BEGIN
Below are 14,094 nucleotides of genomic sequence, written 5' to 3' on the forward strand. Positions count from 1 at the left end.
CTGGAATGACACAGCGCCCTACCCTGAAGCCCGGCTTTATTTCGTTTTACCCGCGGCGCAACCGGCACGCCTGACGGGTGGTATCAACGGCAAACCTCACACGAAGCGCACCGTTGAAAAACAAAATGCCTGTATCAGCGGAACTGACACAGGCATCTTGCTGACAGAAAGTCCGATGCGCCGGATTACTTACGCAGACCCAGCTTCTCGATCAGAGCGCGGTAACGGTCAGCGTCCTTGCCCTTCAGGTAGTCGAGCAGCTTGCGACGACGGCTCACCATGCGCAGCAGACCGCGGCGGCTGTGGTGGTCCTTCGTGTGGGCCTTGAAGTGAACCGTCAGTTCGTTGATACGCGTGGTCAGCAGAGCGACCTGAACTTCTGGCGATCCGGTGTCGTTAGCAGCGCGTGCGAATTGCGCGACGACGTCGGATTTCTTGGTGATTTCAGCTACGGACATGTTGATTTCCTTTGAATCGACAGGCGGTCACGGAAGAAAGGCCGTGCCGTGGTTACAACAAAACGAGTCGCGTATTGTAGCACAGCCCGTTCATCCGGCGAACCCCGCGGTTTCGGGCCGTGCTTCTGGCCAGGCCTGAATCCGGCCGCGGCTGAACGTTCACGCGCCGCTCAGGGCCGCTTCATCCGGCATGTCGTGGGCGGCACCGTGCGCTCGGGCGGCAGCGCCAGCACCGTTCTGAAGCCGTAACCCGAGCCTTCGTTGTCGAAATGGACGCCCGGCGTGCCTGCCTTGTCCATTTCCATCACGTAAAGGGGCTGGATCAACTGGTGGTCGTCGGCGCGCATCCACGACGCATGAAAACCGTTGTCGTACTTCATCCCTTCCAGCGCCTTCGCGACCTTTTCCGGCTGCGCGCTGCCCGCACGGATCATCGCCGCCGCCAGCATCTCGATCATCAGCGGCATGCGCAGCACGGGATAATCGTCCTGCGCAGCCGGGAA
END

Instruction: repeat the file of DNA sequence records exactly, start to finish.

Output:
Below are 14,094 nucleotides of genomic sequence, written 5' to 3' on the forward strand. Positions count from 1 at the left end.
CTGGAATGACACAGCGCCCTACCCTGAAGCCCGGCTTTATTTCGTTTTACCCGCGGCGCAACCGGCACGCCTGACGGGTGGTATCAACGGCAAACCTCACACGAAGCGCACCGTTGAAAAACAAAATGCCTGTATCAGCGGAACTGACACAGGCATCTTGCTGACAGAAAGTCCGATGCGCCGGATTACTTACGCAGACCCAGCTTCTCGATCAGAGCGCGGTAACGGTCAGCGTCCTTGCCCTTCAGGTAGTCGAGCAGCTTGCGACGACGGCTCACCATGCGCAGCAGACCGCGGCGGCTGTGGTGGTCCTTCGTGTGGGCCTTGAAGTGAACCGTCAGTTCGTTGATACGCGTGGTCAGCAGAGCGACCTGAACTTCTGGCGATCCGGTGTCGTTAGCAGCGCGTGCGAATTGCGCGACGACGTCGGATTTCTTGGTGATTTCAGCTACGGACATGTTGATTTCCTTTGAATCGACAGGCGGTCACGGAAGAAAGGCCGTGCCGTGGTTACAACAAAACGAGTCGCGTATTGTAGCACAGCCCGTTCATCCGGCGAACCCCGCGGTTTCGGGCCGTGCTTCTGGCCAGGCCTGAATCCGGCCGCGGCTGAACGTTCACGCGCCGCTCAGGGCCGCTTCATCCGGCATGTCGTGGGCGGCACCGTGCGCTCGGGCGGCAGCGCCAGCACCGTTCTGAAGCCGTAACCCGAGCCTTCGTTGTCGAAATGGACGCCCGGCGTGCCTGCCTTGTCCATTTCCATCACGTAAAGGGGCTGGATCAACTGGTGGTCGTCGGCGCGCATCCACGACGCATGAAAACCGTTGTCGTACTTCATCCCTTCCAGCGCCTTCGCGACCTTTTCCGGCTGCGCGCTGCCCGCACGGATCATCGCCGCCGCCAGCATCTCGATCATCAGCGGCATGCGCAGCACGGGATAATCGTCCTGCGCAGCCGGGAA